Mapping Wnt/beta-catenin signaling during mouse development and in colorectal tumors.
Maretto S., Cordenonsi M., Dupont S., Braghetta P., Broccoli V., Hassan AB., Volpin D., Bressan GM., Piccolo S.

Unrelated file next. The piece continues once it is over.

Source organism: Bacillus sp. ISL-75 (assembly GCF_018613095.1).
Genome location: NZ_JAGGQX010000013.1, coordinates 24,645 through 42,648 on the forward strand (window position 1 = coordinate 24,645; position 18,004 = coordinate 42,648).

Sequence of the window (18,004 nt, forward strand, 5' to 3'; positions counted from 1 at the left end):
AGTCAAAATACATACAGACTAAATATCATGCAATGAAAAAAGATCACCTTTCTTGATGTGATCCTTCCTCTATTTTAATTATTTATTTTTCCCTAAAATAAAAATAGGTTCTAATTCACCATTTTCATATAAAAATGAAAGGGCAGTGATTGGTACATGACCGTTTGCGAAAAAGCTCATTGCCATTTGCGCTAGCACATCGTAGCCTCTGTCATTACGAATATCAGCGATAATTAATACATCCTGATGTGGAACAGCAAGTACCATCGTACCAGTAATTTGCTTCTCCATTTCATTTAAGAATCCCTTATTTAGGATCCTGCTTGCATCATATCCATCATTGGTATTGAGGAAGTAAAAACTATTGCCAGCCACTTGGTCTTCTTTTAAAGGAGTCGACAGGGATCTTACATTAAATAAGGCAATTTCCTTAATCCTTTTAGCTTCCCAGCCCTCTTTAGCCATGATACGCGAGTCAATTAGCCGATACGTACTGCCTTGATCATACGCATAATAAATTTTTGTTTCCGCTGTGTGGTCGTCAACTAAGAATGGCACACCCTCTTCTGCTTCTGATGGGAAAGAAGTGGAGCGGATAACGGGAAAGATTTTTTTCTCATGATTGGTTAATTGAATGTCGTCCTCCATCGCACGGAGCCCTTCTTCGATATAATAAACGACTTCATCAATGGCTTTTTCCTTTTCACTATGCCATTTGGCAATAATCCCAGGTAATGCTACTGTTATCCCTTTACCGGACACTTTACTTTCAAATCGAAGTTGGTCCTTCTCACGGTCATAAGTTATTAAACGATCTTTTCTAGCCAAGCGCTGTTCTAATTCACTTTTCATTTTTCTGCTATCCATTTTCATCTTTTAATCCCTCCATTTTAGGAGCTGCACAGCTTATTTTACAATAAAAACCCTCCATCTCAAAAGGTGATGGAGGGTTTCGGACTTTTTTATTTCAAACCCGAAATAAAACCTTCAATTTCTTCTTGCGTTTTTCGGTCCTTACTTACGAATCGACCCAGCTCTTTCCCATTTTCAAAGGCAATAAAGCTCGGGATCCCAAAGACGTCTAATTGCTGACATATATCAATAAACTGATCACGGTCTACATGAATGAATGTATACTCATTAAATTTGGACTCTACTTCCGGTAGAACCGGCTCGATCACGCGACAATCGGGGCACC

Wntbeta-catenin signaling plays key roles in several developmental and pathological processes. Domains of Wnt expression have been extensively investigated in the mouse, but the tissues receiving the signal remain largely unidentified. To define which cells respond to activated beta-catenin during mammalian development, we generated the beta-catenin-activated transgene driving expression of nuclear beta-galactosidase reporter (BAT-gal) transgenic mice, expressing the lacZ gene under the control of beta-cateninT cell factor responsive elements. Reporter gene activity is found in known organizing centers, such as the midhindbrain border and the limb apical ectodermal ridge. Moreover, BAT-gal expression identifies novel sites of Wnt signaling, like notochord, endothelia, and areas of the adult brain, revealing an unsuspected dynamic pattern of beta-catenin transcriptional activity. Expression of the transgene was analyzed in mutant backgrounds. In lipoprotein receptor-related protein 6-null homozygous mice, which lack a Wnt coreceptor, BAT-gal staining is absent in mutant tissues, indicating that BAT-gal mice are bona fide in vivo indicators of Wntbeta-catenin signaling. Analyses of BAT-gal expression in the adenomatous polyposis coli (multiple intestinal neoplasia+) background revealed betacatenin transcriptional activity in intestinal adenomas but surprisingly not in normal crypt cells. In summary, BAT-gal mice unveil the entire complexity of Wntbeta-catenin signaling in mammals and have broad application potentials for the identification of Wnt-responsive cell populations in development and disease.